The final extra is the Chris Connell music video of "Casino Royale's" theme song "You Know My Name." Nothing special here, although the song itself was perhaps too much maligned when the film opened.
And of course, there's the film itself, a treat to be enjoyed over and over again.
Bond is back!” I’m glad to say with the release of the first real adaptation of Ian Fleming’s first novel of the adventures of secret agent 007 (the first, not counting the 1954 British TV version, was a silly 1967 spoof starring David Niven). It’s back to the roots here as we are introduced to agent wannabe James Bond (Daniel Craig) as he fulfills the MI6 requirement to assassinate two bad guys to become a double oh spy.
Casino Royal” does something we have never seen in over 40 years of the James Bond movie franchise. It shows us the man before he became the legend. This is risky business because we all have preconceived notions about our favorite super spy. But, director Martin Campbell and Daniel Craig come up with a fresh, gritty look at the Bond’s beginnings as a smart, tough and ruthless man who wants the coveted “license to kill.”
This is the most intensely physical Bond to date and Daniel Craig is equal to the task - running, running and running as he chases the villains in one exotic location after another. The action, and there is loads of it, jumps from Prague in the Czech Republic to Madagascar, Uganda, the Bahamas, Montenegro and Venice as James goes undercover to stop cold-blooded international financier, Le Chiffre (Mads Mikkelsen), who launders the ill gotten gains of the world’s terrorist leaders. The suave, vile terror banker has a problem, though, as he loses the $100 million+ dollars entrusted to him by an Ugandan warlord. His only chance to recoup his loss is to play in a high stakes poker game in Montenegro. Bond follows with plans to bust the banker of terrorists.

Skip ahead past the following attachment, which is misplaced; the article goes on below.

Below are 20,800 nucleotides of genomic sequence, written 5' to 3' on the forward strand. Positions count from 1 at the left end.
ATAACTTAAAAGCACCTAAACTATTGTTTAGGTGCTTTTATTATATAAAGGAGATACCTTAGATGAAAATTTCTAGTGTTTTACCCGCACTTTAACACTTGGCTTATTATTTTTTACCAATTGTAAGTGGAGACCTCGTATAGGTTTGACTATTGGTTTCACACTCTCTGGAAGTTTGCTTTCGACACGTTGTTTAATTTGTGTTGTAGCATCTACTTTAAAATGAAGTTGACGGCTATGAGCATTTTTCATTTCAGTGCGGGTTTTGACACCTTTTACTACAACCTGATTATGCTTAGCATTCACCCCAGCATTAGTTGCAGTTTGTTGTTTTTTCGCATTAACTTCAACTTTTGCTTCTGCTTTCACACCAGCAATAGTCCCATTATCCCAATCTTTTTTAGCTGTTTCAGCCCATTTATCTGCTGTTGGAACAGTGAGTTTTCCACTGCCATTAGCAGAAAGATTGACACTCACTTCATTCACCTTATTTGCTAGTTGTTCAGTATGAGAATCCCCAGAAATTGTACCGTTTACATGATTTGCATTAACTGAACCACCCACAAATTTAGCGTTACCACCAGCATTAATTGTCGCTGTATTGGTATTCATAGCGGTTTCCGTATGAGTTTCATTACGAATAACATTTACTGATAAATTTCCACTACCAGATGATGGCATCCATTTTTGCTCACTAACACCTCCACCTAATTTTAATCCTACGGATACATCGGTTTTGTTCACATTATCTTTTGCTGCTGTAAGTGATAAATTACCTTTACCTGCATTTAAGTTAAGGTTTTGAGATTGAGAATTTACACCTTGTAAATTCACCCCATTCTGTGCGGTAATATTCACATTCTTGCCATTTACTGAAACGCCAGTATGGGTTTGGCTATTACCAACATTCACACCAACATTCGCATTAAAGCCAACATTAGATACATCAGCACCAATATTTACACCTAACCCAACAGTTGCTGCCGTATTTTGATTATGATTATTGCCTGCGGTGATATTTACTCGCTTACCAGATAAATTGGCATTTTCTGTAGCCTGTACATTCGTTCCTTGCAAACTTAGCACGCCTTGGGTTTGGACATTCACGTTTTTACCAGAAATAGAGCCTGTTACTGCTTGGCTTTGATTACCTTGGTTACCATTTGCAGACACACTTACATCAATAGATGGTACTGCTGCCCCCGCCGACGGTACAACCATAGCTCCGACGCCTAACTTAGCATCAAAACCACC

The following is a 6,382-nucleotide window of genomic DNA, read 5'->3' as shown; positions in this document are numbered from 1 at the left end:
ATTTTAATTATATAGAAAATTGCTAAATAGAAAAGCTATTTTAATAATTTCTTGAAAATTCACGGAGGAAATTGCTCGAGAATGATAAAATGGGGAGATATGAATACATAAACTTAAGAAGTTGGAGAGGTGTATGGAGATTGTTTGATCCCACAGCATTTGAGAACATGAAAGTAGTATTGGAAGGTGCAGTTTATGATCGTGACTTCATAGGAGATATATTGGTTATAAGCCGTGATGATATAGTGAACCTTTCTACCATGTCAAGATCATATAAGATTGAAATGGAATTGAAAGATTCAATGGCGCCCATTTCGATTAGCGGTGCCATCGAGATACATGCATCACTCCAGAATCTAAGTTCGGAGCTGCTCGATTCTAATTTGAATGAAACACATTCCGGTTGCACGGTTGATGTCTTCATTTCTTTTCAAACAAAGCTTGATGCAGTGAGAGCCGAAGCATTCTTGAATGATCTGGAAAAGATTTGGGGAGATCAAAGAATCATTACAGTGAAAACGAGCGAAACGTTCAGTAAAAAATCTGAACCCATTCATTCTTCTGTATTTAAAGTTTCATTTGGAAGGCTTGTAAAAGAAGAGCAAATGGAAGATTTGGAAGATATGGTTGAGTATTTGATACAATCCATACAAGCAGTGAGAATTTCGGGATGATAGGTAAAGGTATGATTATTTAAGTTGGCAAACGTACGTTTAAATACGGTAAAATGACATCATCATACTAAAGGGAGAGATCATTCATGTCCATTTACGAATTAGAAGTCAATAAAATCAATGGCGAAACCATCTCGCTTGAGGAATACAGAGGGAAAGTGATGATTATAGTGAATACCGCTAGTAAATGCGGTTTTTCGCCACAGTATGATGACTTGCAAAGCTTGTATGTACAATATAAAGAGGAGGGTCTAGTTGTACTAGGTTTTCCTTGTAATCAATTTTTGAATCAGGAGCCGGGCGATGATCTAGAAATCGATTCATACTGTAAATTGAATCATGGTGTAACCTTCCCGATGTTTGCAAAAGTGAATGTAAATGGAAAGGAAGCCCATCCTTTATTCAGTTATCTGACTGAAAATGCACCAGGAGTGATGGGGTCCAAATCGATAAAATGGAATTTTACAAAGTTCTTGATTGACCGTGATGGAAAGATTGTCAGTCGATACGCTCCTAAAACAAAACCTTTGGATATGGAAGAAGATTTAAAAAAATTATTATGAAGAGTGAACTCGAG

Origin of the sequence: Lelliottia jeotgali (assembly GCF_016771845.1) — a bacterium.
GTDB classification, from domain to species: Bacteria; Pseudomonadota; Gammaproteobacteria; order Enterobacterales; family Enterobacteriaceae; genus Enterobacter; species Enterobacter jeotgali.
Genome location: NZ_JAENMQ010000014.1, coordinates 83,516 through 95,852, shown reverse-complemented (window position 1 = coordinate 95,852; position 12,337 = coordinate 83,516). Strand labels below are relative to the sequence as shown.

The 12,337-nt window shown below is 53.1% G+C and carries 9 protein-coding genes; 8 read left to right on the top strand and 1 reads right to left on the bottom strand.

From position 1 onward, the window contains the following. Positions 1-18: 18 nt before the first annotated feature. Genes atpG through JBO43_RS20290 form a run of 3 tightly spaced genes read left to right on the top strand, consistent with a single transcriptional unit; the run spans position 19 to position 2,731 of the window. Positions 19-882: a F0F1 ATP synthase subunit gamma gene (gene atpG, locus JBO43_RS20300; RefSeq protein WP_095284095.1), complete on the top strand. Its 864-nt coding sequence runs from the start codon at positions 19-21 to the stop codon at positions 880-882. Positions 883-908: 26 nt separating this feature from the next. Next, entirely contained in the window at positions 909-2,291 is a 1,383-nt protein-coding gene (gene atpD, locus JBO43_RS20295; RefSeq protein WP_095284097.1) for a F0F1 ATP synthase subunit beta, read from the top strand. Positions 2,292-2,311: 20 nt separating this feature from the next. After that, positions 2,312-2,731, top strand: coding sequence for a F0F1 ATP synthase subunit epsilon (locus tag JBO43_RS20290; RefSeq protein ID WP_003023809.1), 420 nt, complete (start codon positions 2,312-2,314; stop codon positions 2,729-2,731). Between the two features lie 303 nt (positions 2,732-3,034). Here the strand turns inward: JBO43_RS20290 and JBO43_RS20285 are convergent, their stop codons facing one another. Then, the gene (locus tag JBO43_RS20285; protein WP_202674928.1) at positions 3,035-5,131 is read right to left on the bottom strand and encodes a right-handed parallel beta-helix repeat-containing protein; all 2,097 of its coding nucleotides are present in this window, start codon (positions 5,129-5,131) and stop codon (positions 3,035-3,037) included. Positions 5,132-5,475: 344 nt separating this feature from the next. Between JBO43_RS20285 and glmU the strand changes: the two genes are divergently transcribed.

Daniel Craig is a solid choice for the rough-edged recruit selected by M (the always wonderful Judi Dench) to be elevated to 00 status. She soon regrets her decision when Bond executes an unarmed man (a man he chased in, out, up and down buildings and streets. But, there is a method to his seeming madness as he treks off to the Bahamas in pursuit of Le Chiffre without his boss’s knowledge. M has no chose but to back her new agent as he follows his greedy prey’s tracks to Montenegro, where the ultra high stakes poker game ($10 million to just sit at the table) is set to play out at Le Casino Royale.
The rest of the vast cast is well peopled by a bunch of fine actors. Young Eva Green is a bit, uh, green to take on the role as a Bond babe, Vesper Lynd, the Brit Treasury office rep sent to monitor James’s $15 million poker fund. She is a likable actor and has the talent and looks to mature nicely in the next few years, though. Mads Mikkelsen is a new millennium bad guy that is grounded in our current events, playing Le Chiffre both cool and uncollected. Others, like Jeffrey Wright and Giancarlo Giannini, as CIA rep Felix Leiter and MI6 functionary Mathis, respectively, help to flesh out the background characters.